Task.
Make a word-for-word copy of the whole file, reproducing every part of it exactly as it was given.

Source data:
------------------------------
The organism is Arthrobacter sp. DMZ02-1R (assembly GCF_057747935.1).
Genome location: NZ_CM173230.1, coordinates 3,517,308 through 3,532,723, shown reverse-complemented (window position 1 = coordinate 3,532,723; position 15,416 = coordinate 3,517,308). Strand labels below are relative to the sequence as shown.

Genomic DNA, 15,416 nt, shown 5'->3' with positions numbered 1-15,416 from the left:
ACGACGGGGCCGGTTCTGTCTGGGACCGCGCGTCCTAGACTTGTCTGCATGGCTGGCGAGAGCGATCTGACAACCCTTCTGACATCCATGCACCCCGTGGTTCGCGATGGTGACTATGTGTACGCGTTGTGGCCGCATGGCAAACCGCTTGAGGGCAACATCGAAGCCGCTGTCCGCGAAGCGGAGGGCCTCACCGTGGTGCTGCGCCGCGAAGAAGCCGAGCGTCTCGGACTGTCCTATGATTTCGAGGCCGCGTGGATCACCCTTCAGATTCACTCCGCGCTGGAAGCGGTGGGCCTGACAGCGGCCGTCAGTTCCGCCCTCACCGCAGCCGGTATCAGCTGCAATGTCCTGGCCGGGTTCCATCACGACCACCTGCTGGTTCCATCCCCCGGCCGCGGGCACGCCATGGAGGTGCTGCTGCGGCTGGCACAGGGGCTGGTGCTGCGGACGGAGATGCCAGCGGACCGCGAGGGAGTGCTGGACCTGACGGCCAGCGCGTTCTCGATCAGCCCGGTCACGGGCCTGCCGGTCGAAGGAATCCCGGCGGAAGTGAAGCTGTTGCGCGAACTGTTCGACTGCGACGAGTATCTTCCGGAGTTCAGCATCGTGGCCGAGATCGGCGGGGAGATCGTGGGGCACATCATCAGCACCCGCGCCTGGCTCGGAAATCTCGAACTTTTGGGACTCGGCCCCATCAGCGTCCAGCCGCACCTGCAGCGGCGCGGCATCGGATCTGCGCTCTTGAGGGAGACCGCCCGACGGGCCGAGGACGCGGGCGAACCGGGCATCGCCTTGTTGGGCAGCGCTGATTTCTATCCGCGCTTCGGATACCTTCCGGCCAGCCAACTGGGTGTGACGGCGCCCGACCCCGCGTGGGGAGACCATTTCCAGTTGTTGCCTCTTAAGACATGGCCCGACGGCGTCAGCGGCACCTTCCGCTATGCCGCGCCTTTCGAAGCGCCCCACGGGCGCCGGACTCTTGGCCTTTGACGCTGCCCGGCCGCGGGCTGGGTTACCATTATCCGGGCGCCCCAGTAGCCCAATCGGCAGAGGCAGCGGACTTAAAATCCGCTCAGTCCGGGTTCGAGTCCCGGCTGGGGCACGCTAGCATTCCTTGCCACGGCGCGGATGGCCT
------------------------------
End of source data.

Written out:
The organism is Arthrobacter sp. DMZ02-1R (assembly GCF_057747935.1).
Genome location: NZ_CM173230.1, coordinates 3,517,308 through 3,532,723, shown reverse-complemented (window position 1 = coordinate 3,532,723; position 15,416 = coordinate 3,517,308). Strand labels below are relative to the sequence as shown.

Genomic DNA, 15,416 nt, shown 5'->3' with positions numbered 1-15,416 from the left:
ACGACGGGGCCGGTTCTGTCTGGGACCGCGCGTCCTAGACTTGTCTGCATGGCTGGCGAGAGCGATCTGACAACCCTTCTGACATCCATGCACCCCGTGGTTCGCGATGGTGACTATGTGTACGCGTTGTGGCCGCATGGCAAACCGCTTGAGGGCAACATCGAAGCCGCTGTCCGCGAAGCGGAGGGCCTCACCGTGGTGCTGCGCCGCGAAGAAGCCGAGCGTCTCGGACTGTCCTATGATTTCGAGGCCGCGTGGATCACCCTTCAGATTCACTCCGCGCTGGAAGCGGTGGGCCTGACAGCGGCCGTCAGTTCCGCCCTCACCGCAGCCGGTATCAGCTGCAATGTCCTGGCCGGGTTCCATCACGACCACCTGCTGGTTCCATCCCCCGGCCGCGGGCACGCCATGGAGGTGCTGCTGCGGCTGGCACAGGGGCTGGTGCTGCGGACGGAGATGCCAGCGGACCGCGAGGGAGTGCTGGACCTGACGGCCAGCGCGTTCTCGATCAGCCCGGTCACGGGCCTGCCGGTCGAAGGAATCCCGGCGGAAGTGAAGCTGTTGCGCGAACTGTTCGACTGCGACGAGTATCTTCCGGAGTTCAGCATCGTGGCCGAGATCGGCGGGGAGATCGTGGGGCACATCATCAGCACCCGCGCCTGGCTCGGAAATCTCGAACTTTTGGGACTCGGCCCCATCAGCGTCCAGCCGCACCTGCAGCGGCGCGGCATCGGATCTGCGCTCTTGAGGGAGACCGCCCGACGGGCCGAGGACGCGGGCGAACCGGGCATCGCCTTGTTGGGCAGCGCTGATTTCTATCCGCGCTTCGGATACCTTCCGGCCAGCCAACTGGGTGTGACGGCGCCCGACCCCGCGTGGGGAGACCATTTCCAGTTGTTGCCTCTTAAGACATGGCCCGACGGCGTCAGCGGCACCTTCCGCTATGCCGCGCCTTTCGAAGCGCCCCACGGGCGCCGGACTCTTGGCCTTTGACGCTGCCCGGCCGCGGGCTGGGTTACCATTATCCGGGCGCCCCAGTAGCCCAATCGGCAGAGGCAGCGGACTTAAAATCCGCTCAGTCCGGGTTCGAGTCCCGGCTGGGGCACGCTAGCATTCCTTGCCACGGCGCGGATGGCCT